# Generative Design Variations M.3.2.1 Bending the grid

I am continuing with the second example of the M.3 Formulated bodies chapter. The Generative Design book describes this example as follows: ‘The next step to creating a three-dimensional form is easy. The values of x and y are used to find a value for the z-position–the grid point is now transferred into the third dimension. This kind of transformation is an ‘elevation contour’ since the x- and y-coordinates of the grid points are not altered.’ You can find the original code here:
M_3_2_01

I made a Flickr summary page with all the images I made during this assignment. And because JavaScript does not work with these programs you find the slightly changed code on this loftmatic page.

When I started I was a little confused by the fact that a formula was discussed in the Generative Design book while I could not find that formula in the code. The formula should be on line 87 of the program but that line says: float z = sin(x); So I thought that it would be worth a try to use the formula from the book in the program in a later stage. But then I saw that this formula was used in the next program (M_3_2_02). For changing the code I will go through the same routine as I used in M_3_1_01. I put the origin point in the middle of the display window. Copy and paste the mesh four times. Ok… I have a large curtain now. Used the same light settings as I used in M_3_1_01. And writing everything away as a .pdf Which gives me a java.lang.ArrayindexOutOfBoundsException. So I write it to .png
M_3_2_01_GDV_01

I have introduced a global value called ModifyDistance. Which multiplies the value of a variable. This is not something new but it gives you the possibility to modify certain parts of the grid curtain. And what’s even more notable is that it gives you the possibility to make interesting compositions with it. I also found a way to break the curtain. Which might come in handy.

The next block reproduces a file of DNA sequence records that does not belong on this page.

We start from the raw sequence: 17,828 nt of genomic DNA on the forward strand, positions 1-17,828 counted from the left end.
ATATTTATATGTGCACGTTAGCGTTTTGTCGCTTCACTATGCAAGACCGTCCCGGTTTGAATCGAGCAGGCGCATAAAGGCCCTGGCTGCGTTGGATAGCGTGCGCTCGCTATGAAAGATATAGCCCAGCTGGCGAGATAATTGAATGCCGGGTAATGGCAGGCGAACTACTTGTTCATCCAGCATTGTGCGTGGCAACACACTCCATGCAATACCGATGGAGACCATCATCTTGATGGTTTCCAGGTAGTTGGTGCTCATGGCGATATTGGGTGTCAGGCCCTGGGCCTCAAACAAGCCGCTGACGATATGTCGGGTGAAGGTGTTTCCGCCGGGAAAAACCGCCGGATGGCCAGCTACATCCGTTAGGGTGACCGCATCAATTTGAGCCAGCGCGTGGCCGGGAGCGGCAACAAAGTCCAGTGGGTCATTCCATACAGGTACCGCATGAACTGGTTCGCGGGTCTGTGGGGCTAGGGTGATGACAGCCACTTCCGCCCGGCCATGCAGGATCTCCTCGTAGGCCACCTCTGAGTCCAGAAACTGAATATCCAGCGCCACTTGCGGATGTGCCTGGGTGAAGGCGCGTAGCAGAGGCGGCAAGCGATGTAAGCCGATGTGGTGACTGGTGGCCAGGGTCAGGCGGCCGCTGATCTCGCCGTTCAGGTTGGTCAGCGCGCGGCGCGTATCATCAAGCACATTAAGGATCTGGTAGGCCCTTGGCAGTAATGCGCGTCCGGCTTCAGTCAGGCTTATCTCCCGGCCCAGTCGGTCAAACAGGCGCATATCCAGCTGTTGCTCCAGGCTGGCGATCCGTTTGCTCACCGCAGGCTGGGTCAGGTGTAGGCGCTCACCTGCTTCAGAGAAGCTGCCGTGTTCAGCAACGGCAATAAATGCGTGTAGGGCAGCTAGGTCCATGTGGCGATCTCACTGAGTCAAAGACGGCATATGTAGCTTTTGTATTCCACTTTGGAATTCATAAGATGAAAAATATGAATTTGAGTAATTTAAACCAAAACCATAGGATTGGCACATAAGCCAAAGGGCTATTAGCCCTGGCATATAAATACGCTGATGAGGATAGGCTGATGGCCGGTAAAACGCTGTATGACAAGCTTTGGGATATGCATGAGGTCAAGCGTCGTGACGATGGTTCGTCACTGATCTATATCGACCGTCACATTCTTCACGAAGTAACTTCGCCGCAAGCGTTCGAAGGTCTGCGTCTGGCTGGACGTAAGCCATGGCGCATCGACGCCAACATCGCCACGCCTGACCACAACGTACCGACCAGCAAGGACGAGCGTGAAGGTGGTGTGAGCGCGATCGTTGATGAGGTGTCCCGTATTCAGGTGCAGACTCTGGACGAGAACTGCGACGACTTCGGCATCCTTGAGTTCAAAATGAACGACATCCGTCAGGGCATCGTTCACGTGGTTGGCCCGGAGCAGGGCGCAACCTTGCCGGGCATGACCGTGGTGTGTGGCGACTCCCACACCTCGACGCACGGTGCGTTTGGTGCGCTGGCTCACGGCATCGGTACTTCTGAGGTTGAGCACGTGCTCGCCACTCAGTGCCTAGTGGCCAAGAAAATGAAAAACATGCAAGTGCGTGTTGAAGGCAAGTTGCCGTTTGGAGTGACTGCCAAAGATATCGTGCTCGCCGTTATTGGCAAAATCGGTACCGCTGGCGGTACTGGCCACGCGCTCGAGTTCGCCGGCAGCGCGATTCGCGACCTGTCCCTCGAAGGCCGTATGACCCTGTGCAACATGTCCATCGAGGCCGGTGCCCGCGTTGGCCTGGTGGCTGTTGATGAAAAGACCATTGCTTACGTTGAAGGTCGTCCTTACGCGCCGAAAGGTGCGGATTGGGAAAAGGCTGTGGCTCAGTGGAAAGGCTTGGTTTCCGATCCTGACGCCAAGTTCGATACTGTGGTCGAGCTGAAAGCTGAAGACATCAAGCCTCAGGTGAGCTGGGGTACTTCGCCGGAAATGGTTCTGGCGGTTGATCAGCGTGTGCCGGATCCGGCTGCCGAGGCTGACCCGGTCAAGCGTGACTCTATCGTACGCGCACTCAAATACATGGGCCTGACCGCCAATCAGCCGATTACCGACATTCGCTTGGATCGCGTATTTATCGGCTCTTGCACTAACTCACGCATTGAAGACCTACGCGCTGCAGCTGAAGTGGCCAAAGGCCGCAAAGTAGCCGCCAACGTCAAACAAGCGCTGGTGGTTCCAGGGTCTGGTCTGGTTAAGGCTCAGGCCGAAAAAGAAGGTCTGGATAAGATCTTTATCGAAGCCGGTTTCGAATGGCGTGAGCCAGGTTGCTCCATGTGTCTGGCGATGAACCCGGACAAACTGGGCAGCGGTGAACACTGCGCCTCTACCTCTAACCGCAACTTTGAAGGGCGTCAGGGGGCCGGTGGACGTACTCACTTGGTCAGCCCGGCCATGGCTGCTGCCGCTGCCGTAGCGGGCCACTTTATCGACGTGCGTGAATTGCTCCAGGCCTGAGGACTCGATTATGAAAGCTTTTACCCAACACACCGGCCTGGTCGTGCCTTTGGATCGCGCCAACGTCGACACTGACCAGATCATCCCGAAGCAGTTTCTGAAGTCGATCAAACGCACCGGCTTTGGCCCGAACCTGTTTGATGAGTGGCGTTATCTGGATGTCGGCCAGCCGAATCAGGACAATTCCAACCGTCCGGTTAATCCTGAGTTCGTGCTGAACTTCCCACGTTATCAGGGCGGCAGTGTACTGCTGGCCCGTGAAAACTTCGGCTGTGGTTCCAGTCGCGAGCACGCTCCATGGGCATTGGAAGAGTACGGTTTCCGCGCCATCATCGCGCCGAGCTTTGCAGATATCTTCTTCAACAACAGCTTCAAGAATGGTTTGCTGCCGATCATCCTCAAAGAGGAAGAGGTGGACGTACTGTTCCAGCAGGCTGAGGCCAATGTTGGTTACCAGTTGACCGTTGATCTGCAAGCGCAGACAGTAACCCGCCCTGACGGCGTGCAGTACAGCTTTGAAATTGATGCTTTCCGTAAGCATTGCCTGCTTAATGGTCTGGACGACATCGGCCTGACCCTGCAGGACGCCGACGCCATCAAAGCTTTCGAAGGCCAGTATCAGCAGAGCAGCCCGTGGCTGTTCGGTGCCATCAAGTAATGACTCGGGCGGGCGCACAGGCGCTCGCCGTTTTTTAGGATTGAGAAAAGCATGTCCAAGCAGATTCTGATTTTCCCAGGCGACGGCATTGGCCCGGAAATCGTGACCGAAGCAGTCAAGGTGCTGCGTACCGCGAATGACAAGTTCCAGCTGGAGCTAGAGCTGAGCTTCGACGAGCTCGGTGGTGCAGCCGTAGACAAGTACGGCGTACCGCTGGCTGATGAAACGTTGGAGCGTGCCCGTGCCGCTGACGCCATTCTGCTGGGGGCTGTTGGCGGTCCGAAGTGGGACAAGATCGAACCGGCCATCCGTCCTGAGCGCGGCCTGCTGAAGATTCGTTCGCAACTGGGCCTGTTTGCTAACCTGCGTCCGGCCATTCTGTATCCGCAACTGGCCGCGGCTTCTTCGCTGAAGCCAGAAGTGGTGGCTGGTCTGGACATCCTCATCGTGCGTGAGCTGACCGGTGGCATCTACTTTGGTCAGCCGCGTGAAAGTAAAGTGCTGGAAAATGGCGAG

M_3_2_01_GDV_02

I’ve broken up another part of the curtain. This might be a good theme to continue.
M_3_2_01_GDV_03

So now it’s not alone about bending the grid but also about breaking the mesh.
M_3_2_01_GDV_04

Made all the loops the same. Which is of course a bit silly. But although this change is very simple it still gives me interesting images. Switched off all the strokes. Which gives even nicer images. The object has now changed from a curtain to a kind of windshield.
M_3_2_01_GDV_05

Used x + 2 for the z value. Which makes the windshield a bit more complex than the earlier version.
M_3_2_01_GDV_06

Used x / 2 for the z value.
M_3_2_01_GDV_07

Made a filled rectangle which is located horizontal. At least that is what I thought at that moment. But what I saw at a later stage is that it is not 1 rectangle but there are 16 rectangles located each above each other.
M_3_2_01_GDV_08

Used rotation for this sketch. Used ModifyDistance for the amount of radians.
M_3_2_01_GDV_09

I did not change much here. I only replaced the rotate command for rotateY in the for loops. And that makes a big difference for the images. Finally there is not much left from the grid. But it sure is bended and broken apart.
M_3_2_01_GDV_10